I have no splitting on the smaller, cocktail size varieties.
Some of the best varieties I grow are Brandywine Red, McClintock's Big, Stupice, San Marzano, Japanese Black Trifele and JD's Special C Tex (huge production but it is cracking badly now.) My other favorites are accidental crosses from seed trades. I no longer grow Sudduth's Brandywine or Cherokee Purple.


 o
RE: Post Harvest Handling of Heirloom Tomatoes

Hmm, that's funny, Sudduth is known to be more adapted to cooler zones, and it has done great for me this year. I only have the 1 CP and it hasn't been a big producer, but no problems with cracking and the fruit is a nicer shape than the BKs (horribly lumpy, fused blossoms and catfacing). I want to try BK seed from somewhere other than Burpee next year, but will definitely buy some CP seed too, and decide after 1 more year which one to grow in the future.

Sudduth is definitely a keeper for me, even if it's just for personal consumption (it sells pretty well, so far is just about neck and neck with BK). It's my dad's new favorite (though my mom still prefers "regular" tomatoes).


 o
RE: Post Harvest Handling of Heirloom Tomatoes

You need to pick the heirlooms a little greener than the hybrids, and handle them like they were eggs. take your boxes right out in the field, pick a couple and pack them right up. Put a blanket over the boxes on the wagon so that they don't get too hot.Don't use pick baskets unless you only put them in there single layer only. You can get splits if you pile them up and bruises too.
If the stems are really persistant, take a pair of snip type pruners and cut them off as short as possible. Then when you take them to the market, put heirlooms on your sign, but leave the tomatoes in the box and don't let people handle them. when people ask you which ones are heirlooms, whip the box out and tell them that they are delicate, soft,bruise easily and can't withstand handling. But also tell them how special they are, and how much work it is to get them there in good shape, and how good they taste! And don't let people finger them around and ruin your tomatoes. You will naturally have a lot of splits in heirlooms no matter what you do. but picking them greener helps a lot, and if you hear rain is forecast, get out there and get them picked before it rains.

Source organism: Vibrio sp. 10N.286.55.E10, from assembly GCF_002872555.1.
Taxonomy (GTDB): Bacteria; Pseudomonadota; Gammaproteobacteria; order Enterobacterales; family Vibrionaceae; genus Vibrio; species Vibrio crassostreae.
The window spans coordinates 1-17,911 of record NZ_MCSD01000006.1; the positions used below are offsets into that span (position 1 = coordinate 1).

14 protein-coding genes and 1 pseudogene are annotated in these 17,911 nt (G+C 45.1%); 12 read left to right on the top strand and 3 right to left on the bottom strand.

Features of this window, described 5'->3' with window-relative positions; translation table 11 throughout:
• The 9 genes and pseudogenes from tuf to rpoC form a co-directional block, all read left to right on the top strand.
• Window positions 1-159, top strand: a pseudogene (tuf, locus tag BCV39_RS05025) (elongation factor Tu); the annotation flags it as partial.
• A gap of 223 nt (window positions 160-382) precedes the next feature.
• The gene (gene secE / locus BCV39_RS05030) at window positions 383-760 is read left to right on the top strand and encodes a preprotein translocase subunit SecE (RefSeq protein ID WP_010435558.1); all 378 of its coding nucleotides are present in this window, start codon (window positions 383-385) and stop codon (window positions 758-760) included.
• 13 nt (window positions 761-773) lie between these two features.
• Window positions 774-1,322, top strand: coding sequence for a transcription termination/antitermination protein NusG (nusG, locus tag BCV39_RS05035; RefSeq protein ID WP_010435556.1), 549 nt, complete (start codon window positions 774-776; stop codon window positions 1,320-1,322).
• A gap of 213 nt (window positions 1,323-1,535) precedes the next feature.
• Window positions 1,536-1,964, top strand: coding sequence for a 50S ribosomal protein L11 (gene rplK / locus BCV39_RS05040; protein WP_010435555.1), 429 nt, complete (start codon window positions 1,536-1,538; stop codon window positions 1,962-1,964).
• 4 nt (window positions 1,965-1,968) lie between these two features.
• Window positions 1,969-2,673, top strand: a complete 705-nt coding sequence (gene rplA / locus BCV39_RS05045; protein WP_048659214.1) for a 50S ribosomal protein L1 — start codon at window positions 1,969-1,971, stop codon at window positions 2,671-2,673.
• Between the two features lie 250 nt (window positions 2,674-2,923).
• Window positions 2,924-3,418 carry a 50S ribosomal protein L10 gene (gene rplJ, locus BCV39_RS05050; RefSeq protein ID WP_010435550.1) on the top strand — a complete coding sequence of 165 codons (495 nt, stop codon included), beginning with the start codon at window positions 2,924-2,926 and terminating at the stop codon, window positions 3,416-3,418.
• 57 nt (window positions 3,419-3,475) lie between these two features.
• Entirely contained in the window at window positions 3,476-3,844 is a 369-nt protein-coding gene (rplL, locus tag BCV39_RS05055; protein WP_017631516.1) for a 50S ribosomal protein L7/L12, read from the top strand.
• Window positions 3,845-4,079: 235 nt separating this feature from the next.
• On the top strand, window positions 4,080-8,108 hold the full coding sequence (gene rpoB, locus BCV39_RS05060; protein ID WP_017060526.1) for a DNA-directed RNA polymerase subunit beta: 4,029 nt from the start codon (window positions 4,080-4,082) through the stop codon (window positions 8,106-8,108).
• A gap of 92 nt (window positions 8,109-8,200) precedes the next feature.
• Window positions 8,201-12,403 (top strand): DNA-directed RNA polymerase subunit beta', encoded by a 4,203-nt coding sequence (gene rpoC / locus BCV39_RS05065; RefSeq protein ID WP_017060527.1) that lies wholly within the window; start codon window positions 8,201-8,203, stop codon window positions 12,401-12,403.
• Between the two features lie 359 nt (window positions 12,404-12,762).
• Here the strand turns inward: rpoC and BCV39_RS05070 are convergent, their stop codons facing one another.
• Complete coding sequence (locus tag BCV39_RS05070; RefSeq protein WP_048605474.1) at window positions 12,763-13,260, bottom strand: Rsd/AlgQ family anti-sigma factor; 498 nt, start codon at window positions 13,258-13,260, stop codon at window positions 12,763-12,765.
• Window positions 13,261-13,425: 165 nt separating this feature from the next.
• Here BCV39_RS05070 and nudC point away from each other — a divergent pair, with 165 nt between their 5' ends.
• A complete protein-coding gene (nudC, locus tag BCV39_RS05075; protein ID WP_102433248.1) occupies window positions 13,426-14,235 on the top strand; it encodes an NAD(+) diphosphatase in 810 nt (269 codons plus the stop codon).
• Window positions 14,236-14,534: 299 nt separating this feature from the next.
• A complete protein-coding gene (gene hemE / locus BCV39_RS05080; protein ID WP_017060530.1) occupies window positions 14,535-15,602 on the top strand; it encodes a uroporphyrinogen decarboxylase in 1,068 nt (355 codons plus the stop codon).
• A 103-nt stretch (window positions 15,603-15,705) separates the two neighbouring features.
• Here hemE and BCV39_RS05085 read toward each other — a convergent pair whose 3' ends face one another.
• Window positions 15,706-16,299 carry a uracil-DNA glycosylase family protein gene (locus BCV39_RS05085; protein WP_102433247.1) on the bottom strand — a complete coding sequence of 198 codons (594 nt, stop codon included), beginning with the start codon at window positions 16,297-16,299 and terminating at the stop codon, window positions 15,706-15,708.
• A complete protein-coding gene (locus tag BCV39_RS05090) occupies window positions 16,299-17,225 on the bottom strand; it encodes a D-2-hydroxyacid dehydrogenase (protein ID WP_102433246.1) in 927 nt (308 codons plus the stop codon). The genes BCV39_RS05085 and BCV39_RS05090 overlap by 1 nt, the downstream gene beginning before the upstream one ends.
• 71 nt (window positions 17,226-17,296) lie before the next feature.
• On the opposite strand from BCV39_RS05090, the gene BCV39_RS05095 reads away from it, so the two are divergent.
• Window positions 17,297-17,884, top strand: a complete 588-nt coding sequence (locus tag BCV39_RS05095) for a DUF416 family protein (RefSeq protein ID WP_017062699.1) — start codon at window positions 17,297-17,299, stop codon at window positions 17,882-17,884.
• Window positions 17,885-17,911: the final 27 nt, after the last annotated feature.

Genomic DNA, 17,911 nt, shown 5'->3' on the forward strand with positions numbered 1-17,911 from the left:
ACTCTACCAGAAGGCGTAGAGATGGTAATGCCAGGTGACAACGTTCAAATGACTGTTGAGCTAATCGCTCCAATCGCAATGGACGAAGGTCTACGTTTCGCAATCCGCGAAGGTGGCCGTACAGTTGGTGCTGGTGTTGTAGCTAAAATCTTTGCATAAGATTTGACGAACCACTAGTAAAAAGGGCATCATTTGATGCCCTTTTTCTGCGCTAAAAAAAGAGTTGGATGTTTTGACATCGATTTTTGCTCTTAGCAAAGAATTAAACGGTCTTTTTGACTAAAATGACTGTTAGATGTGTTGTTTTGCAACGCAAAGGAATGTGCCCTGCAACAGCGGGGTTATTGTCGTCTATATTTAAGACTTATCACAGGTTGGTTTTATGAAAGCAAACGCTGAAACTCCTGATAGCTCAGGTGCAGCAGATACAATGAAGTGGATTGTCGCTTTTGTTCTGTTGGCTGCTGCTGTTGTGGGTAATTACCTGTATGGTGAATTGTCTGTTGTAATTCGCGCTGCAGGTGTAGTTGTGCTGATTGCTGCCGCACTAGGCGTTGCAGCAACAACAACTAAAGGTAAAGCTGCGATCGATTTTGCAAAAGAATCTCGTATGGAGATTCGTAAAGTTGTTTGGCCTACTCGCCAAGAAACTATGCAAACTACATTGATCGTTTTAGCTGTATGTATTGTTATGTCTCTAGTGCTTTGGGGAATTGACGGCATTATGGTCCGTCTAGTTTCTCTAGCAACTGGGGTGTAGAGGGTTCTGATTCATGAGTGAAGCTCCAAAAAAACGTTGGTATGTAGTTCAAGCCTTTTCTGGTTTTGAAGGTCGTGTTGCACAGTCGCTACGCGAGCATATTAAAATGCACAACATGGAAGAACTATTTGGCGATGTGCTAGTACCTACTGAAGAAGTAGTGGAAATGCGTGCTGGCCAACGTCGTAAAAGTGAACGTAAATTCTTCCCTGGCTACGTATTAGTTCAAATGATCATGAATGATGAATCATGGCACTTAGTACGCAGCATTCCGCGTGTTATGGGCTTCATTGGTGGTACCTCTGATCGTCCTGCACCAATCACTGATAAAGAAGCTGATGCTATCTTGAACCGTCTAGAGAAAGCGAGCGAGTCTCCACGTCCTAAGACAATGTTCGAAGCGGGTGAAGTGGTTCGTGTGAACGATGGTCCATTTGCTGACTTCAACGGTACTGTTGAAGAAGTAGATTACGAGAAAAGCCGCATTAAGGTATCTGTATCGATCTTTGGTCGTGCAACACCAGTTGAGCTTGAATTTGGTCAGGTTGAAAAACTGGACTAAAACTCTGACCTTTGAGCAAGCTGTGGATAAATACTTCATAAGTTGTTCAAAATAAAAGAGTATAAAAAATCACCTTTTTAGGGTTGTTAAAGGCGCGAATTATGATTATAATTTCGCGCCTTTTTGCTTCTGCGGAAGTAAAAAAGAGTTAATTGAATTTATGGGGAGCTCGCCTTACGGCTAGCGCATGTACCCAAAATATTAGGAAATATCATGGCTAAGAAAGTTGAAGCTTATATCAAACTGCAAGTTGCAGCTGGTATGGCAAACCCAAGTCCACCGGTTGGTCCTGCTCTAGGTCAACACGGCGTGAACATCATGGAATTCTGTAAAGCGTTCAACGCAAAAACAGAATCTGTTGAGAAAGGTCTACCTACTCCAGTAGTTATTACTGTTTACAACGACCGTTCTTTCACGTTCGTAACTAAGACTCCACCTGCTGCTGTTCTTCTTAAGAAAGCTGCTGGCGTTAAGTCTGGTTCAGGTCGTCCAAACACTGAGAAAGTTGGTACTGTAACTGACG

Also, get a list started of people who want canning or juicing tomatoes, and when you get some splits, start calling down that list real quick and explain that you have some delicate heirlooms that are very perishable but delicious and do they want to do some canning/juicing NOW--today...that usually works for me. be sure they know that this is something that they can't get just anywhere or anytime, put a little urgency in there.


 o
RE: Post Harvest Handling of Heirloom Tomatoes

Thanks for your pointers,Minnie abd Sandy. I've been mulling the question over since reading your posts.
After having a good weekend with them this week,
I may not give up on them after all. I've seen some nice varieties around. Someone gave me a beautiful orange one that had the beautiful color of a persimmon, tasted great and had good handling qualities too. Might just have to plant them where I can't accidentally flood them, like I did several times this year...and pick them as you say, earlier....and remove the stems... spread them apart so rats are easier to get....etc.

I found that the ones that I pruned the first three suckers gave more consistently large tomatoes too. That was another problem, though lots of people do buy the small ones, I think they will pay more for big.


 o Post a Follow-Up

Please Note: Only registered members are able to post messages to this forum.

    If you are a member, please log in.

    If you aren't yet a member, join now!


Return to the Market Gardener Forum

Information about Posting

  • You must be logged in to post a message. Once you are logged in, a posting window will appear at the bottom of the messages. If you are not a member, please register for an account.
  • Please review our Rules of Play before posting.
  • Posting is a two-step process. Once you have composed your message, you will be taken to the preview page. You will then have a chance to review your post, make changes and upload photos.
  • After posting your message, you may need to refresh the forum page in order to see it.
  • Before posting copyrighted material, please read about Copyright and Fair Use.
  • We have a strict no-advertising policy!
  • If you would like to practice posting or uploading photos, please visit our Test forum.
  • If you need assistance, please Contact Us and we will be happy to help.


Learn more about in-text links on this page here